The Jews of the Bible viewed eternity somewhat differently than we do.  I bet if I asked each of you what eternity means you would say it is where we end up after we die (or some variation of that) – something down the proverbial road from now; somewhere in future. Not so with the Jews of Jesus day; eternity to them was the present onward. History was yesterday and back; but eternity begins now – with the present.

Brothers and sisters, as our Jewish brothers understand we have reached eternity; and as Christ proclaims we have already entered into the Kingdom God.  “This is the time of fulfillment. The kingdom of God is at hand. Repent, and believe in the gospel.”[5] He tells us in Mark.  The truth of eternity/eternal life shouldn’t be uncertain – we know what it is – we have seen it. Jesus praying to His Father gives us this knowledge: “Now this is eternal life, that they should know you, the only true God, and the one whom you sent, Jesus Christ”.[6]

The questions of what eternity is and when it starts are answered – there should be no uncertainty. Our concerns should be centered on how we live our life at this beginning of eternity.  Our energies should be focused on following the true path – Jesus Christ; because without Him we are lost.  The good news is that Christ has given us the surest guide and companion for our journey – Holy Mother Church.  Today’s first reading from Proverbs[7] gives us this great news.  At first reading it seems to be about spousal love and self-giving, and it is.  But it is also about Christ’s relation with His spouse – Holy Mother Church. Christ who has given us His bride to help us, to be our refuge, our guide; loves her absolutely ‘entrusting his heart to her’[8]. With this understanding we can be assured that if we live within Holy Mother Church we are walking with Christ.  The darkness of the world and its prince cannot pierce the light of Christ that shines through His bride.  Holy Mother Church who radiates the light of Christ bathes her children in that same light – if we allow her to.  With her we walk along eternity towards her spouse and our final home. With her we need to bring as many of our neighbors who live in darkness into the light of eternal certitude – into the loving embrace of God.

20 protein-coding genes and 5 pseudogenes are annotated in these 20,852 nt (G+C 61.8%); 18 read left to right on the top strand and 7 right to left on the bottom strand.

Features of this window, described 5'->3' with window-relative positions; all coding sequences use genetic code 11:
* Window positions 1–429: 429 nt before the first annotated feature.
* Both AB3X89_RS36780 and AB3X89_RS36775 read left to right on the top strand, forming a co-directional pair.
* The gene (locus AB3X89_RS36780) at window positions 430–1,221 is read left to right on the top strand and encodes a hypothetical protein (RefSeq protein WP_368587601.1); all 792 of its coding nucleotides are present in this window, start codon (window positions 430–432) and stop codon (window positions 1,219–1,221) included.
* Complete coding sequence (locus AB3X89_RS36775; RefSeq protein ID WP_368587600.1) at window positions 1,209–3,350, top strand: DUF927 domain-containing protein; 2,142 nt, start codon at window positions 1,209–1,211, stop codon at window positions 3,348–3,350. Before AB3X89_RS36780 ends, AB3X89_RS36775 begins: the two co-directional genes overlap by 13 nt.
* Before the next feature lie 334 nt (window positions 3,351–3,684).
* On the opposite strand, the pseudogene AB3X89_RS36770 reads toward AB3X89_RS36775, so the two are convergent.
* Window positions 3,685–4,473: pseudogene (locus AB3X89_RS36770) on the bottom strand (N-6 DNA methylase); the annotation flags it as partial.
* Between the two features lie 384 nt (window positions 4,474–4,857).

[1] Pope Benedict XVI, Jesus of Nazareth Volume 1 pg 1
[2] Mt 25:14-30
[3] 1 Thes 5:1-6
[4] 1 Thes 5:1-2
[5] Mk 1:15
[6] Jn 17:3
[7] Prvbs 31:10-13, 19-20, 30-31
[8] Prvbs 31:13